Kai is firmly a Mayfair rather than a Chinatown kind of Chinese restaurant. The dining room is split between a ground floor and a basement, and is smartly decorated: a fish tank is on one wall, and there are plenty of mirrors to enhance the sense of space in what is a quite narrow room. There was live music this evening from a harpist, an unusual touch and no more so than when he played Led Zeppelin’s Stairway to Heaven.
The menu is very different from Chinatown too, with more luxurious ingredients and exotic names for dishes such as “The Phoenix and the Rising Sun”. Starters are £11 - £21, mains from £16 up to £118 for Peking Duck, and £53 for Dover Sole. Even rice is £5.50, though it does come with some choice (chilli, ginger or coriander) and is carefully prepared. The wine list showed unusual levels of attention in an ethnic restaurant and stretched to 11 pages with copious notes. Wine choices were from all around the world, and mark--ups were high, such as Ribeauville Riesling from Alsace 2006 at £32 for a wine that costs around £7 retail. Other examples were Dr Loosen Kabinett 2007 at £46 for a wine you can buy for about £9 In the shops, or Stonier Pinot Noir 2006 at £56 for a wine costing around £11 or so to buy.
Wasabi prawns were tender despite their size, coated in a very lightly flavoured wasabi sauce, topped with a little salad. The prawns had good taste, though for me the wasabi was overly subtle (13/20). Soft shell crab was deep fried, served with refreshing julienne of mango, a good idea to provide some acidity to cut through the inherent oiliness of the batter of the deep-fried crab (12/20).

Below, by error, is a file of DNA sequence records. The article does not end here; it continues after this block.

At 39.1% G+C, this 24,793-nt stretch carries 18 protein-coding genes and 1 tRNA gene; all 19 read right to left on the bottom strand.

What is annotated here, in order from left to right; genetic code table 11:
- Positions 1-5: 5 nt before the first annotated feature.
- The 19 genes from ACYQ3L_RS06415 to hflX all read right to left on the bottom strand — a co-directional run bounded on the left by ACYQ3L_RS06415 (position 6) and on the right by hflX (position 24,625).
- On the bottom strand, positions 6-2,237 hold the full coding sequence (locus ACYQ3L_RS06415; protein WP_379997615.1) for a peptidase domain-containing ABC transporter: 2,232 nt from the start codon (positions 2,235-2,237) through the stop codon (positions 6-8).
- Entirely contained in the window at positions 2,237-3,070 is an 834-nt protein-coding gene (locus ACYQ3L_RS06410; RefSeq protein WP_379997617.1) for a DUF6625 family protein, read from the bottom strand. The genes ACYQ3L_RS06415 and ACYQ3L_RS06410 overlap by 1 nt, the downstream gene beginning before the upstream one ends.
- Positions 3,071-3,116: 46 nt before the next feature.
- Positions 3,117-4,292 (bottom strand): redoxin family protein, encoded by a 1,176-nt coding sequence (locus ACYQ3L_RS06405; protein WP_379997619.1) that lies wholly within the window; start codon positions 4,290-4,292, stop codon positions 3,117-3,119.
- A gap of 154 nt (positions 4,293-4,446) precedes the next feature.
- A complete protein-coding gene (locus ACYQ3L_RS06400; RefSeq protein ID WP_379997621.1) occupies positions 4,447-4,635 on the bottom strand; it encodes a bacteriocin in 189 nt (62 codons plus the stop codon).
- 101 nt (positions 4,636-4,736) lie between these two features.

A main course of “Chang Sah” prawns consisted of prawns fried with a rich, slightly spicy sauce from Hunan province, again tender (13/20). Chilean sea bass was steamed very carefully, the fish flakes falling apart perfectly, served in a light soy broth with enoki mushrooms. Of course Chilean sea bass is neither Chilean nor sea bass, but the cleverly remarketed Patagonian toothfish, not a pretty denizen of the sea but with reasonable taste when properly cooked, as it was here (14/20). For me the best dish was the simplest: gai lan steamed with a little garlic sauce, the vegetables arriving just cooked and still a vibrant green colour (15/20).
Normally I don’t dwell on service, as I do not include it in the score as it is to some extent a personal choice. However tonight I was very impressed with the front of house team under perceptive manager Teresa. In particular the topping up of both tea and wine was essentially flawless. Even in top restaurants there are usually slips, and either the wine is obsessively topped up after every sip or there are gaps as you stare at an empty glass. Here the staff effortlessly kept the drinks topped up perfectly, replacing the tea to keep it fresh without being asked, and indeed the whole service experience was superb. I would suggest that the high level of service contributes heavily to the undoubted commercial success of this place, which was turning tables even on a weekday in February during recession. Of course the issue here is the price, and hence the value for money quotient.